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Now that scientists in Geneva have found the legendary Higgs boson, the subatomic Holy Grail of physics, perhaps they can focus on resolving that other great mystery of the universe: Whatever happened to the governor's pension reform plan?

It may take more than the world's largest atom smasher to solve this one.

Eight months have passed since Gov. Jerry Brown issued his 12-point plan for reforming pensions. Since then, the state has gone through another budget cycle, a long election season and endless debates about sundry legislation and tax initiatives. And yet nothing has been accomplished concerning pensions.

I shouldn't say nothing. The Legislature did pass AB 646, a law that took effect in January making it harder for cities to reduce pensions or trim payroll costs. Cities that don't already have binding arbitration, as Santa Rosa does, now have to go through a lengthy fact-finding/mediation period if they reach an impasse in talks with employee unions. (This law became one of the reasons Santa Rosa has opted to go to voters with a rewritten binding arbitration clause rather that do what it should have done and give voters a straight up or down vote.)

And then last month, the Legislature passed AB 1692, which the San Jose Mercury News described as nothing but a "big fat kiss to public employee unions." It essentially makes it much harder for cities to declare bankruptcy.

Struggling communities including Stockton (which filed for bankruptcy protection on June 28) and Mammoth Lakes (which did the same on Tuesday), </CF>see this as their last hope of getting out from under massive debt, including unfunded pension obligations. But it's clear state legislators are still more interested to helping public employee unions.

There was hope of change when it was reported that Brown and legislative Democrats were working on a compromise pension reform plan. But, as with those early attempts to find the "God particle," it proved elusive. The governor announced last week that he and Democratic leaders had failed to reach a deal before the Legislature broke Friday for its month-long summer recess. Assembly Speaker John P?ez said Democrats would keep working during the recess in hopes of making a deal. "The Assembly has been working diligently to finalize a pension proposal," he said.

What is it about the Legislature's vows to work diligently that reminds me of my kids' promising to get their chores done? <NO1>Those pledges<NO><NO1>always seem to be followed by extended periods of inaction<NO><NO1>.

The difference is that I have faith that my kids will get the job done.

So what is the hang-up in discussions with the governor? No one knows. It's dark matter.

As with the recent budget talks, all of the discussions are going on behind closed doors. And, similarly, the public is unlikely to know the outcome of those discussions until hours before any legislation comes up for a final vote.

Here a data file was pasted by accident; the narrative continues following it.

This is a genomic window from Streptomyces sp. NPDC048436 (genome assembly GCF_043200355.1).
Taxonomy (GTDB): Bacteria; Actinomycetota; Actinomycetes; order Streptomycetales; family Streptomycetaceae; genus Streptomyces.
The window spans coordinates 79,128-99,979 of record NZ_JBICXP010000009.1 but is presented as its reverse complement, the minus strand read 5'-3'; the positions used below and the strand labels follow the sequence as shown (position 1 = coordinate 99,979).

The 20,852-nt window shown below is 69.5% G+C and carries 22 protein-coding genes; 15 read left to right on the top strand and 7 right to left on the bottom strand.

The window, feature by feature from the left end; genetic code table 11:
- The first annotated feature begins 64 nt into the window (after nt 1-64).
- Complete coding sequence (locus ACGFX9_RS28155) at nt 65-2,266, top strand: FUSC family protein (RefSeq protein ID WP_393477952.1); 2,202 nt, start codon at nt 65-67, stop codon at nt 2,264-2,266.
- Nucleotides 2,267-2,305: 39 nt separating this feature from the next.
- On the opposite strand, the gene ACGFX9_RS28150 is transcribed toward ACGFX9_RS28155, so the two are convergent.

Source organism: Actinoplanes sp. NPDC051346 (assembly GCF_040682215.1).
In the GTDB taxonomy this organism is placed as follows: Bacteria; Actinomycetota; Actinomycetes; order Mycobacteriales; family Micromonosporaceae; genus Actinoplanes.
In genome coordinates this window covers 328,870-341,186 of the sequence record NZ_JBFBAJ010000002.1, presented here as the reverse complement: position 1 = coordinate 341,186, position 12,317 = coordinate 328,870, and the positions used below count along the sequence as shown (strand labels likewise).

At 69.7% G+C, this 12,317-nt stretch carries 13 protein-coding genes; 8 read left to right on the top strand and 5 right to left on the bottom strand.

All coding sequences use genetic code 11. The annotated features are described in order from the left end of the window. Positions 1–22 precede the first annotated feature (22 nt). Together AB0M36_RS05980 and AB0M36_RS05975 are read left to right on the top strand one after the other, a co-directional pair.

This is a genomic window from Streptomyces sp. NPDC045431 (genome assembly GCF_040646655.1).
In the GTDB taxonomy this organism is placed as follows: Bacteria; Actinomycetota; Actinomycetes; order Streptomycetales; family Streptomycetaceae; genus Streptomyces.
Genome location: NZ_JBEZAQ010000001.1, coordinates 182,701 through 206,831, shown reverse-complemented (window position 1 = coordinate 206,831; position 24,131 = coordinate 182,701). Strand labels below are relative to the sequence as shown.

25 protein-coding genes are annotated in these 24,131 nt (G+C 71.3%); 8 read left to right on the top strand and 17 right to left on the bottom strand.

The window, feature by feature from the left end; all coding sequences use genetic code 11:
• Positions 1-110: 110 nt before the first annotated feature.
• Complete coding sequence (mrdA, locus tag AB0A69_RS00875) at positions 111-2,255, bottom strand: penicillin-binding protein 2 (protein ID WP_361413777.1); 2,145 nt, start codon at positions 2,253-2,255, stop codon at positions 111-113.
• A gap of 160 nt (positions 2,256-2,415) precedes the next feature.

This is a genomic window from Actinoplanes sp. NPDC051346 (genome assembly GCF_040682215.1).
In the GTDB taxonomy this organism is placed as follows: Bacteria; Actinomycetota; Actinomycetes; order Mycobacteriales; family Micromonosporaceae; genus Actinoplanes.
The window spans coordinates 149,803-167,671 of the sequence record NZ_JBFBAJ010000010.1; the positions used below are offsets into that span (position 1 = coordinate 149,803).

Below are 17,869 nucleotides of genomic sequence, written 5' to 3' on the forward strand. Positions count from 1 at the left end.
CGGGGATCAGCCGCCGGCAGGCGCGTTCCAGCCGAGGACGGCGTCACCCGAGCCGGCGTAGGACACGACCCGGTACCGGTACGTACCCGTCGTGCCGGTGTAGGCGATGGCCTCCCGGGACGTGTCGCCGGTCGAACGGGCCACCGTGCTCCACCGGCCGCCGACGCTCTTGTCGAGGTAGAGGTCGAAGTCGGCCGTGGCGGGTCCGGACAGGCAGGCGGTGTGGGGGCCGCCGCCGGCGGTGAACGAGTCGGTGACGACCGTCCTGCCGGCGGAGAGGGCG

How is that we've come to the point where we can debate publicly for years on whether to legalize ferrets in California, but when it comes to formulating and authorizing the most pivotal financial legislation shaping the future of the state, it emerges with Big Bang-like haste?

It reminds me of a series of unintentionally humorous newspaper headlines that my brother-in-law sent me last week. One read: "Meeting on open meetings is closed."

What we do know at this point is that Democratic leaders have issued a counterproposal, a plan that Brown has rejected. That's cause for concern because while Brown's 12-point plan is comprehensive, it's modest in many areas. For example, he wants to:

<;>Create a hybrid pension system, one that combines a traditional defined benefit plan with a 401(.k)-type defined contribution system. The only downside is that this would only be for new employees.

<;>Require employees to pay at least 50 percent of the annual cost for their pension benefits. This would be a huge boost for the state as well as cities and counties that are drowning in pension debt.

<;>Increase retirement ages to align them with "actual working years and life expectancy." In other words, no more retiring at 50 with pensions equal to 90 percent of salary or more. Brown wants to set retirement ages to match those of Social Security, meaning 67. Public safety empoyees would still be allowed to retire earlier, but, again, these changes would only be for new hires.

We'll see if these "points" survive in the final draft of any reform package that emerges. In the meantime, legislators have already missed the June 28 deadline to get a pension measure on the fall ballot. That suggests they may be betting that the governor's tax initiative will pass without need of a comprehensive reform plan. If so, there's a lot riding on that bet — including funding for education equal to three weeks of class time.

Particle physics I'm beginning to understand. But that kind of thinking remains a black hole to me.